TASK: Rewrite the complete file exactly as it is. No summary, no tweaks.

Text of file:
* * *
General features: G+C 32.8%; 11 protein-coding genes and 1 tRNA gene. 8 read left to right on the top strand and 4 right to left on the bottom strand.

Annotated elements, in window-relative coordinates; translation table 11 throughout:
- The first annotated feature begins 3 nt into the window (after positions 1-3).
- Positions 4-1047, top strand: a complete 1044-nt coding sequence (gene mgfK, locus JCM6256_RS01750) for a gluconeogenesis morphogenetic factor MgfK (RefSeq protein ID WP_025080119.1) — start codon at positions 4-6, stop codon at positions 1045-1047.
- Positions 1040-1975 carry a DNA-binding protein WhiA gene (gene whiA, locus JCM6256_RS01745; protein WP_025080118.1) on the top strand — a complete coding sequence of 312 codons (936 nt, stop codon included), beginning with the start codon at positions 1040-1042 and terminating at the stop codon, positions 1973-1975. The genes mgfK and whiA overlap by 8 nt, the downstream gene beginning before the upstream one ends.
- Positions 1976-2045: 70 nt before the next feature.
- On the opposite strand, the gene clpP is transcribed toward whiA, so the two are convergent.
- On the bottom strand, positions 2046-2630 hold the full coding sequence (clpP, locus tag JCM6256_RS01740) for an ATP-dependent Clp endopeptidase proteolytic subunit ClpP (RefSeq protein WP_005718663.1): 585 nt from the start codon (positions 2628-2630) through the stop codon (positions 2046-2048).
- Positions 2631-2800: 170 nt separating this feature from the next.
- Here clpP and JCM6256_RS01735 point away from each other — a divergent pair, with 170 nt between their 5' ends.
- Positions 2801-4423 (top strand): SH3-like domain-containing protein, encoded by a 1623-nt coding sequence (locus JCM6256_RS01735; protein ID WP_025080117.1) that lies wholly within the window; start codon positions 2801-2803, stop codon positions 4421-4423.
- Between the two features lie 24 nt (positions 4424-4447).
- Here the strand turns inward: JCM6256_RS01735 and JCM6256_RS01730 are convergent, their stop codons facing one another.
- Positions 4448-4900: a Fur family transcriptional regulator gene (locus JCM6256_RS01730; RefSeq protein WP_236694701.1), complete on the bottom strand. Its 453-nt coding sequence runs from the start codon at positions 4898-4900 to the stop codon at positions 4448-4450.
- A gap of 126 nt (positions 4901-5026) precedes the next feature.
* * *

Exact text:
General features: G+C 32.8%; 11 protein-coding genes and 1 tRNA gene. 8 read left to right on the top strand and 4 right to left on the bottom strand.

Annotated elements, in window-relative coordinates; translation table 11 throughout:
- The first annotated feature begins 3 nt into the window (after positions 1-3).
- Positions 4-1047, top strand: a complete 1044-nt coding sequence (gene mgfK, locus JCM6256_RS01750) for a gluconeogenesis morphogenetic factor MgfK (RefSeq protein ID WP_025080119.1) — start codon at positions 4-6, stop codon at positions 1045-1047.
- Positions 1040-1975 carry a DNA-binding protein WhiA gene (gene whiA, locus JCM6256_RS01745; protein WP_025080118.1) on the top strand — a complete coding sequence of 312 codons (936 nt, stop codon included), beginning with the start codon at positions 1040-1042 and terminating at the stop codon, positions 1973-1975. The genes mgfK and whiA overlap by 8 nt, the downstream gene beginning before the upstream one ends.
- Positions 1976-2045: 70 nt before the next feature.
- On the opposite strand, the gene clpP is transcribed toward whiA, so the two are convergent.
- On the bottom strand, positions 2046-2630 hold the full coding sequence (clpP, locus tag JCM6256_RS01740) for an ATP-dependent Clp endopeptidase proteolytic subunit ClpP (RefSeq protein WP_005718663.1): 585 nt from the start codon (positions 2628-2630) through the stop codon (positions 2046-2048).
- Positions 2631-2800: 170 nt separating this feature from the next.
- Here clpP and JCM6256_RS01735 point away from each other — a divergent pair, with 170 nt between their 5' ends.
- Positions 2801-4423 (top strand): SH3-like domain-containing protein, encoded by a 1623-nt coding sequence (locus JCM6256_RS01735; protein ID WP_025080117.1) that lies wholly within the window; start codon positions 2801-2803, stop codon positions 4421-4423.
- Between the two features lie 24 nt (positions 4424-4447).
- Here the strand turns inward: JCM6256_RS01735 and JCM6256_RS01730 are convergent, their stop codons facing one another.
- Positions 4448-4900: a Fur family transcriptional regulator gene (locus JCM6256_RS01730; RefSeq protein WP_236694701.1), complete on the bottom strand. Its 453-nt coding sequence runs from the start codon at positions 4898-4900 to the stop codon at positions 4448-4450.
- A gap of 126 nt (positions 4901-5026) precedes the next feature.